HEALTH MATTERS: It’s time to test your home for radon gas

Many homes in the North Thompson Valley have unusually high levels of radon gas - the second most common cause of lung cancer

Drawing shows the multiple ways that radon can enter a home. The odorless and tasteless gas is the second most important cause of lung cancer after smoking.

Mike Adams

November is radon awareness month so it is the perfect time of year to consider testing your home. Radon gas is the second leading cause of lung cancer after smoking. It may contribute to as much as 16% of all lung cancers. Radon, when combined with tobacco smoke, including second-hand smoke, can increase the risk substantially. Health Canada estimates that one in three smokers exposed to high radon levels will develop lung cancer.

Radon is a naturally occurring gas found in the ground throughout the world. Most homes that are in contact with the ground will contain some amount of radon gas. Radon becomes more of a concern when it reaches high levels.  According to Health Canada about seven per cent of the Canadian homes have radon levels that may be putting residents at risk. Here in the B.C. Interior we have some “hot spot” areas with high radon levels in approximately 40 per cent of homes.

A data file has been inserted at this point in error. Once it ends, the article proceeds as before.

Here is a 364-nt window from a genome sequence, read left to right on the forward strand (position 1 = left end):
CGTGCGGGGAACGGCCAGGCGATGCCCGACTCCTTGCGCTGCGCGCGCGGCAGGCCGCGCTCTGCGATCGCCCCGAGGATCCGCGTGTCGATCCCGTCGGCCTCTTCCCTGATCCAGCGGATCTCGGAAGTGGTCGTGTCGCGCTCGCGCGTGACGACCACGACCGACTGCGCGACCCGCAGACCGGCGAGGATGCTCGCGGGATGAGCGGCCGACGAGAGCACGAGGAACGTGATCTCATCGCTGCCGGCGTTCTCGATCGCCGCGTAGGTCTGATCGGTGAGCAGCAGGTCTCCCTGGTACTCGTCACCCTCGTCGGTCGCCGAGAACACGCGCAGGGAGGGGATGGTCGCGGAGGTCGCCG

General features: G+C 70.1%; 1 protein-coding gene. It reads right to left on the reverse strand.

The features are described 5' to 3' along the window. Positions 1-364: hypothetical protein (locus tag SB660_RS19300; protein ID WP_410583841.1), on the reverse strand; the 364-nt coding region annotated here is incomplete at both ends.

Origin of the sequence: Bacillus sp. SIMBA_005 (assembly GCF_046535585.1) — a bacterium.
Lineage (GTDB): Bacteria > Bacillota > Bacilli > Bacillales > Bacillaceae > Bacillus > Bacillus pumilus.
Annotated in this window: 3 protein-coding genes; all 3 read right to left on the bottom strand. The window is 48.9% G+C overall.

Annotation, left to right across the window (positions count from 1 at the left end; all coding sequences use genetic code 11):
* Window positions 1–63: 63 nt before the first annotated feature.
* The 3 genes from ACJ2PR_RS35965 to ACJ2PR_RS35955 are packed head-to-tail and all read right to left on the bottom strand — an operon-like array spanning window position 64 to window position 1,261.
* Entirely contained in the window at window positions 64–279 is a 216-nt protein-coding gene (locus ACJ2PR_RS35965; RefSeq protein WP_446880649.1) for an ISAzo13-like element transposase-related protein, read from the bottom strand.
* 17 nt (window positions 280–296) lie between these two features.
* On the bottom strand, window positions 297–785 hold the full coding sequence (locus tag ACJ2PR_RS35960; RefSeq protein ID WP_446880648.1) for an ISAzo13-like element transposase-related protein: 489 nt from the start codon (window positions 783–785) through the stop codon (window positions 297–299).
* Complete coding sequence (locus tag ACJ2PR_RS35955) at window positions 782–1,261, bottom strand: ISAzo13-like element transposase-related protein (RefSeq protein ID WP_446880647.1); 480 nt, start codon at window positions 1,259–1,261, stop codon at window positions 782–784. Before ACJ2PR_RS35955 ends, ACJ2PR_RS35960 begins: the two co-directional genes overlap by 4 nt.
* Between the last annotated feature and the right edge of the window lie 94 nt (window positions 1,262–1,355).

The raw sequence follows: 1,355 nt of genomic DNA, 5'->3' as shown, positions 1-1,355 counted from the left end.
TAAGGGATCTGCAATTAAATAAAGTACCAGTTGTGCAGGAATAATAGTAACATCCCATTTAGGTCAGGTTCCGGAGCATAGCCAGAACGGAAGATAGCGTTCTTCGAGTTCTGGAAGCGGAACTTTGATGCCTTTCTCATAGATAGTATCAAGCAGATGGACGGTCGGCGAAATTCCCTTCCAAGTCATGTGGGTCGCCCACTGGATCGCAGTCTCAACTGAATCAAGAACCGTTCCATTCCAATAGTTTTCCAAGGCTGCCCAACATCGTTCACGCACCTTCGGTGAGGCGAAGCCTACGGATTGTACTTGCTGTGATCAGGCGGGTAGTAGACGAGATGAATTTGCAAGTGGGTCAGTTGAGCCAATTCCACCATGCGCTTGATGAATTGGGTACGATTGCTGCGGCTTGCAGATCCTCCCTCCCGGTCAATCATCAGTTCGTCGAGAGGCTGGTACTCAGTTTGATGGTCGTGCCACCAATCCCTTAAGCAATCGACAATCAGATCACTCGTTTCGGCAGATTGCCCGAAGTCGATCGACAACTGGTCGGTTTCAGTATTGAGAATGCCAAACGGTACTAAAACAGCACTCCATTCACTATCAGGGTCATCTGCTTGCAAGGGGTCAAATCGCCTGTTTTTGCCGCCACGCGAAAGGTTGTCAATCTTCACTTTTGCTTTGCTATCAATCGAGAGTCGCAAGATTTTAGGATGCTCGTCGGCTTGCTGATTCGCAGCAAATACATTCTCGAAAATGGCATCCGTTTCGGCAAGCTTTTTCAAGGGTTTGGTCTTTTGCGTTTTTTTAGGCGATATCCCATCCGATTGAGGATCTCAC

Radon gas is colourless, odourless and tasteless, so the only way to know if the radon levels in your home are high is to conduct testing. Many houses contain bedrooms, rec rooms or suites in the basement. Being heavier than air, radon can accumulate in basements and then move throughout the building through natural indoor air movement. The best time to test your home for radon gas is now through April. During the cooler months windows and doors are often closed and rising warm air in a home draws more radon from the ground.

Testing a home is easy and inexpensive. Testing involves placing a small puck-like kit within the lowest area of the home that could be occupied for at least four hours per day. The kit should remain in that location for a minimum of three months and then can be sent to a laboratory to get the results.

Just because your neighbours may have tested their homes and have low results does not mean your home is low too. The test results for your home can be very different. This is because there are many factors that can influence the levels within a building.  Essentially, radon takes the easiest path into our homes, and this can vary between homes.  Radon can enter a home through the foundation, including concrete and more so through cracks in a foundation or dirt floor such as in older crawl spaces. It can also enter a home through the ventilation system.

The bottom line is that everyone needs to test their homes for radon to see if this gas (dubbed as the “silent killer”) is lurking. If elevated radon levels are found, basic measures can be taken to address the problem like sealing cracks in foundation walls and in floor slabs and covering exposed soil or rock in crawlspaces.

Test kits are available from: BC Lung Association – order online at www.radonaware.ca or call 
1-800-665-LUNG (5864).

More information on radon can be found on the Interior Health website (www.interiorhealth.ca/RadonGas).

– Mike Adams is the leader of the Healthy Built Environment team within Interior Health.

 

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